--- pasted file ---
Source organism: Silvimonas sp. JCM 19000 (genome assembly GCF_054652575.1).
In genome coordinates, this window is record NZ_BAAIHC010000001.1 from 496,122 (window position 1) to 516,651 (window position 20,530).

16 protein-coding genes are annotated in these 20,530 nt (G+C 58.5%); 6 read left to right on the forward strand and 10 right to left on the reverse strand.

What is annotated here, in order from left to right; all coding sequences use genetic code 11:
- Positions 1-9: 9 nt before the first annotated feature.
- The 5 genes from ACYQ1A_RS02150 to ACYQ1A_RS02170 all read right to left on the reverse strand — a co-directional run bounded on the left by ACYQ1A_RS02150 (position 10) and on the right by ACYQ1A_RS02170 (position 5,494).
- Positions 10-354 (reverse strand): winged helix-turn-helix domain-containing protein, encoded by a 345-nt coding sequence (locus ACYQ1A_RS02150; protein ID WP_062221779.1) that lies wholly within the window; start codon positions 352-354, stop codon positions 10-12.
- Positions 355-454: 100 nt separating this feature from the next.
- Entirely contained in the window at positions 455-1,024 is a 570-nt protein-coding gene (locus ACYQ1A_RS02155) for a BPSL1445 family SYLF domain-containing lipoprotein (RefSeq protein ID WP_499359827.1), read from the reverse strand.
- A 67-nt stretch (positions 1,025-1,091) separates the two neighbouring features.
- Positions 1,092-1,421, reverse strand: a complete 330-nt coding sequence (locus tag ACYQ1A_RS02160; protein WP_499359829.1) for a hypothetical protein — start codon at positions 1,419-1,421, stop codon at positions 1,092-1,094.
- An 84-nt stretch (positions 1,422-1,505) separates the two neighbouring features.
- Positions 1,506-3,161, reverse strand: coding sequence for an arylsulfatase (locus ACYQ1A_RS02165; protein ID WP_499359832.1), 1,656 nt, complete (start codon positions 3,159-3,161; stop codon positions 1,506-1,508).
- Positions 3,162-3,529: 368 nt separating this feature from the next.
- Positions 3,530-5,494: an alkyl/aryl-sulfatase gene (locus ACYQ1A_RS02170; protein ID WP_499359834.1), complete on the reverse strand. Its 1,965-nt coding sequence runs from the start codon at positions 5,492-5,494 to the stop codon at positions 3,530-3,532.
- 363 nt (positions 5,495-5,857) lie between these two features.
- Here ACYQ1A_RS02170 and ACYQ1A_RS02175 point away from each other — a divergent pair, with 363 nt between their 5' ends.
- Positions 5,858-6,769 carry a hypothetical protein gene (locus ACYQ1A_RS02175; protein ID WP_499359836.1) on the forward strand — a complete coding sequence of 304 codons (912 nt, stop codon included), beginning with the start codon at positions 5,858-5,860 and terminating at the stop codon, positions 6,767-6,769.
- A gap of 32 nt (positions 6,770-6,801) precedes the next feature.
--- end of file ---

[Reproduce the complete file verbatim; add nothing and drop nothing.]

Source organism: Silvimonas sp. JCM 19000 (genome assembly GCF_054652575.1).
In genome coordinates, this window is record NZ_BAAIHC010000001.1 from 496,122 (window position 1) to 516,651 (window position 20,530).

16 protein-coding genes are annotated in these 20,530 nt (G+C 58.5%); 6 read left to right on the forward strand and 10 right to left on the reverse strand.

What is annotated here, in order from left to right; all coding sequences use genetic code 11:
- Positions 1-9: 9 nt before the first annotated feature.
- The 5 genes from ACYQ1A_RS02150 to ACYQ1A_RS02170 all read right to left on the reverse strand — a co-directional run bounded on the left by ACYQ1A_RS02150 (position 10) and on the right by ACYQ1A_RS02170 (position 5,494).
- Positions 10-354 (reverse strand): winged helix-turn-helix domain-containing protein, encoded by a 345-nt coding sequence (locus ACYQ1A_RS02150; protein ID WP_062221779.1) that lies wholly within the window; start codon positions 352-354, stop codon positions 10-12.
- Positions 355-454: 100 nt separating this feature from the next.
- Entirely contained in the window at positions 455-1,024 is a 570-nt protein-coding gene (locus ACYQ1A_RS02155) for a BPSL1445 family SYLF domain-containing lipoprotein (RefSeq protein ID WP_499359827.1), read from the reverse strand.
- A 67-nt stretch (positions 1,025-1,091) separates the two neighbouring features.
- Positions 1,092-1,421, reverse strand: a complete 330-nt coding sequence (locus tag ACYQ1A_RS02160; protein WP_499359829.1) for a hypothetical protein — start codon at positions 1,419-1,421, stop codon at positions 1,092-1,094.
- An 84-nt stretch (positions 1,422-1,505) separates the two neighbouring features.
- Positions 1,506-3,161, reverse strand: coding sequence for an arylsulfatase (locus ACYQ1A_RS02165; protein ID WP_499359832.1), 1,656 nt, complete (start codon positions 3,159-3,161; stop codon positions 1,506-1,508).
- Positions 3,162-3,529: 368 nt separating this feature from the next.
- Positions 3,530-5,494: an alkyl/aryl-sulfatase gene (locus ACYQ1A_RS02170; protein ID WP_499359834.1), complete on the reverse strand. Its 1,965-nt coding sequence runs from the start codon at positions 5,492-5,494 to the stop codon at positions 3,530-3,532.
- 363 nt (positions 5,495-5,857) lie between these two features.
- Here ACYQ1A_RS02170 and ACYQ1A_RS02175 point away from each other — a divergent pair, with 363 nt between their 5' ends.
- Positions 5,858-6,769 carry a hypothetical protein gene (locus ACYQ1A_RS02175; protein ID WP_499359836.1) on the forward strand — a complete coding sequence of 304 codons (912 nt, stop codon included), beginning with the start codon at positions 5,858-5,860 and terminating at the stop codon, positions 6,767-6,769.
- A gap of 32 nt (positions 6,770-6,801) precedes the next feature.